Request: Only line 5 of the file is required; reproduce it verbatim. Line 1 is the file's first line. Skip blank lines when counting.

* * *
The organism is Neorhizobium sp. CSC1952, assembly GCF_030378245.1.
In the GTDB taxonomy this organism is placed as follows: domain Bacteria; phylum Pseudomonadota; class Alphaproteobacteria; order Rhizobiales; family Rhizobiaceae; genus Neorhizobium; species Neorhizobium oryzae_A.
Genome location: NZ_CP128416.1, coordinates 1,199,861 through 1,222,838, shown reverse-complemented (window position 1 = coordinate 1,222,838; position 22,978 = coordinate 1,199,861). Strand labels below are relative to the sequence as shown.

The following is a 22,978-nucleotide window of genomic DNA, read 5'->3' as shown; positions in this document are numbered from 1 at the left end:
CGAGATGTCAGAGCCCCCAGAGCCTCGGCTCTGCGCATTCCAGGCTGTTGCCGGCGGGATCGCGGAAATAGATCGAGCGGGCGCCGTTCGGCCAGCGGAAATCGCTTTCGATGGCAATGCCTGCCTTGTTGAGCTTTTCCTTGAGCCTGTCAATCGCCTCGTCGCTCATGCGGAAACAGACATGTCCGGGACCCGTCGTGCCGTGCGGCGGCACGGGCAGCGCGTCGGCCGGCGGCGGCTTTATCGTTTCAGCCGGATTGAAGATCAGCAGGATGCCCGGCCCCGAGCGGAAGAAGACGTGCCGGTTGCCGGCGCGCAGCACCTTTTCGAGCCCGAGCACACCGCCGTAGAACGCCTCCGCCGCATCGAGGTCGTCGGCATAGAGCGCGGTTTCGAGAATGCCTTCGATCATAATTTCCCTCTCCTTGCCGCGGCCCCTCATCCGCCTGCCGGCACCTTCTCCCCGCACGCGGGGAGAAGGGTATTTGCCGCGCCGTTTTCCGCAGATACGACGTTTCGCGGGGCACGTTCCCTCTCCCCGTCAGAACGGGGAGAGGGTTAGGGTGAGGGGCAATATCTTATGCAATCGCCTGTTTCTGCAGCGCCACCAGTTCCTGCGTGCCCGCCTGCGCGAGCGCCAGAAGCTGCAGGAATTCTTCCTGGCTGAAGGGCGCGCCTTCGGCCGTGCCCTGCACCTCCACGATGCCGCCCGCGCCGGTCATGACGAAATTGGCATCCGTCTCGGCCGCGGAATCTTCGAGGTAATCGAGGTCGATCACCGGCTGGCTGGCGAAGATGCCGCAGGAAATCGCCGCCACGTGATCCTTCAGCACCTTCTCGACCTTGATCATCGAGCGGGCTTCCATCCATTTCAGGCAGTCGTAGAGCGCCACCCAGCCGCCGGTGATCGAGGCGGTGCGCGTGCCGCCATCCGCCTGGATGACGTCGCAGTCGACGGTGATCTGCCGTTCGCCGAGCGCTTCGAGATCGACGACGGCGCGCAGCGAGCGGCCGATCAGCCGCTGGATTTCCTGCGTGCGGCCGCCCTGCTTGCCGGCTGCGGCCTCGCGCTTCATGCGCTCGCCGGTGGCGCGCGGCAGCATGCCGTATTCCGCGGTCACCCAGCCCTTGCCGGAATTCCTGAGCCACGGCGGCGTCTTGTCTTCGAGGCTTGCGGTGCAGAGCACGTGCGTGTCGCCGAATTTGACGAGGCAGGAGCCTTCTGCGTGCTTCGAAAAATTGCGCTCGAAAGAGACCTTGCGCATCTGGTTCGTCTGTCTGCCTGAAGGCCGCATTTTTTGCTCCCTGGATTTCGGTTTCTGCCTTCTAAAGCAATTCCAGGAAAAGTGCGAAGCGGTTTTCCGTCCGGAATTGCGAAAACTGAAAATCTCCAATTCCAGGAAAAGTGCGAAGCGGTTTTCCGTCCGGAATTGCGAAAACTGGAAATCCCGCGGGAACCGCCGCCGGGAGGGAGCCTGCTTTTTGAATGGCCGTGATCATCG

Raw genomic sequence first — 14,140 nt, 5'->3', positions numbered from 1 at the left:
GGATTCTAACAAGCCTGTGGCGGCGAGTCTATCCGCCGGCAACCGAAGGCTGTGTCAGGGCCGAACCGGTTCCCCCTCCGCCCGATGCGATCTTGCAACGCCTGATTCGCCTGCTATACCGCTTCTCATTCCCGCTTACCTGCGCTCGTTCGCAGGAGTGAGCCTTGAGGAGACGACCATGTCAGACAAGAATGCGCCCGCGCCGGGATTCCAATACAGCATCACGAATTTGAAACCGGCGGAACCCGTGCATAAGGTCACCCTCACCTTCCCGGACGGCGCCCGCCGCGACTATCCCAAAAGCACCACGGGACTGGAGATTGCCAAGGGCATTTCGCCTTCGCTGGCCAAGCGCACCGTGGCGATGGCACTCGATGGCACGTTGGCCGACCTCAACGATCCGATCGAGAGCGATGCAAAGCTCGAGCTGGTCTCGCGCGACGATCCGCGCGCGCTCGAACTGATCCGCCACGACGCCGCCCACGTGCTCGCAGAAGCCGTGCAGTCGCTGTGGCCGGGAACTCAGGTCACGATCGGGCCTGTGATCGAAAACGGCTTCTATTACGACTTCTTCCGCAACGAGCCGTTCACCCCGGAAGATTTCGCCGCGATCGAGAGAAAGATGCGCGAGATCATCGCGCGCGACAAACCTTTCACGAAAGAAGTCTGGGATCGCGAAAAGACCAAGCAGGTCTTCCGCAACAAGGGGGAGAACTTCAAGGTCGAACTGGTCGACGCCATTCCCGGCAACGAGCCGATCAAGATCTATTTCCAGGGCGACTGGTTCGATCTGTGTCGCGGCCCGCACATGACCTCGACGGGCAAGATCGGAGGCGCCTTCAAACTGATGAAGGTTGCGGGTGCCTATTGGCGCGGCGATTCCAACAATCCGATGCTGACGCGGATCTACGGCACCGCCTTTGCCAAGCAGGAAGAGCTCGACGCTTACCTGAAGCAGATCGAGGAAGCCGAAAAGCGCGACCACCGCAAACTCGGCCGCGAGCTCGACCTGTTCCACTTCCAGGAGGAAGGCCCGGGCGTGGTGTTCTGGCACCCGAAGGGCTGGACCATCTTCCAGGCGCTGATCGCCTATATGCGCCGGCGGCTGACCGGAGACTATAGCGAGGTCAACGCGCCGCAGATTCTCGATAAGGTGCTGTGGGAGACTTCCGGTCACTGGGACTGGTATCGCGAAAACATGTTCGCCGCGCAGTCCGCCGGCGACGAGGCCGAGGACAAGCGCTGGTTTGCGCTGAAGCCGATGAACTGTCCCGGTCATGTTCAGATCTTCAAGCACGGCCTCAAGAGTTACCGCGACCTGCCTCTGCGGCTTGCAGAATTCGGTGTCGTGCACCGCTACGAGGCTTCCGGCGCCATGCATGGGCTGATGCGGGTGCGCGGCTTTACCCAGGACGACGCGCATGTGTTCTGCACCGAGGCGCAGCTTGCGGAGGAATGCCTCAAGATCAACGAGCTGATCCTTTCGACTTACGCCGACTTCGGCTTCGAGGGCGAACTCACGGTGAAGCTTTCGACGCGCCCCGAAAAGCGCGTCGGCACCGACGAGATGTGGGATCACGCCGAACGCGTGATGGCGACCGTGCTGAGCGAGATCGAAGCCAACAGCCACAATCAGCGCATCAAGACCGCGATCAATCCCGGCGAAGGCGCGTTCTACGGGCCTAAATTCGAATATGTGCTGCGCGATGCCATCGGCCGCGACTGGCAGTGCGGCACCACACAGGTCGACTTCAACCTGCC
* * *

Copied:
CGAGATGTCAGAGCCCCCAGAGCCTCGGCTCTGCGCATTCCAGGCTGTTGCCGGCGGGATCGCGGAAATAGATCGAGCGGGCGCCGTTCGGCCAGCGGAAATCGCTTTCGATGGCAATGCCTGCCTTGTTGAGCTTTTCCTTGAGCCTGTCAATCGCCTCGTCGCTCATGCGGAAACAGACATGTCCGGGACCCGTCGTGCCGTGCGGCGGCACGGGCAGCGCGTCGGCCGGCGGCGGCTTTATCGTTTCAGCCGGATTGAAGATCAGCAGGATGCCCGGCCCCGAGCGGAAGAAGACGTGCCGGTTGCCGGCGCGCAGCACCTTTTCGAGCCCGAGCACACCGCCGTAGAACGCCTCCGCCGCATCGAGGTCGTCGGCATAGAGCGCGGTTTCGAGAATGCCTTCGATCATAATTTCCCTCTCCTTGCCGCGGCCCCTCATCCGCCTGCCGGCACCTTCTCCCCGCACGCGGGGAGAAGGGTATTTGCCGCGCCGTTTTCCGCAGATACGACGTTTCGCGGGGCACGTTCCCTCTCCCCGTCAGAACGGGGAGAGGGTTAGGGTGAGGGGCAATATCTTATGCAATCGCCTGTTTCTGCAGCGCCACCAGTTCCTGCGTGCCCGCCTGCGCGAGCGCCAGAAGCTGCAGGAATTCTTCCTGGCTGAAGGGCGCGCCTTCGGCCGTGCCCTGCACCTCCACGATGCCGCCCGCGCCGGTCATGACGAAATTGGCATCCGTCTCGGCCGCGGAATCTTCGAGGTAATCGAGGTCGATCACCGGCTGGCTGGCGAAGATGCCGCAGGAAATCGCCGCCACGTGATCCTTCAGCACCTTCTCGACCTTGATCATCGAGCGGGCTTCCATCCATTTCAGGCAGTCGTAGAGCGCCACCCAGCCGCCGGTGATCGAGGCGGTGCGCGTGCCGCCATCCGCCTGGATGACGTCGCAGTCGACGGTGATCTGCCGTTCGCCGAGCGCTTCGAGATCGACGACGGCGCGCAGCGAGCGGCCGATCAGCCGCTGGATTTCCTGCGTGCGGCCGCCCTGCTTGCCGGCTGCGGCCTCGCGCTTCATGCGCTCGCCGGTGGCGCGCGGCAGCATGCCGTATTCCGCGGTCACCCAGCCCTTGCCGGAATTCCTGAGCCACGGCGGCGTCTTGTCTTCGAGGCTTGCGGTGCAGAGCACGTGCGTGTCGCCGAATTTGACGAGGCAGGAGCCTTCTGCGTGCTTCGAAAAATTGCGCTCGAAAGAGACCTTGCGCATCTGGTTCGTCTGTCTGCCTGAAGGCCGCATTTTTTGCTCCCTGGATTTCGGTTTCTGCCTTCTAAAGCAATTCCAGGAAAAGTGCGAAGCGGTTTTCCGTCCGGAATTGCGAAAACTGAAAATCTCCAATTCCAGGAAAAGTGCGAAGCGGTTTTCCGTCCGGAATTGCGAAAACTGGAAATCCCGCGGGAACCGCCGCCGGGAGGGAGCCTGCTTTTTGAATGGCCGTGATCATCG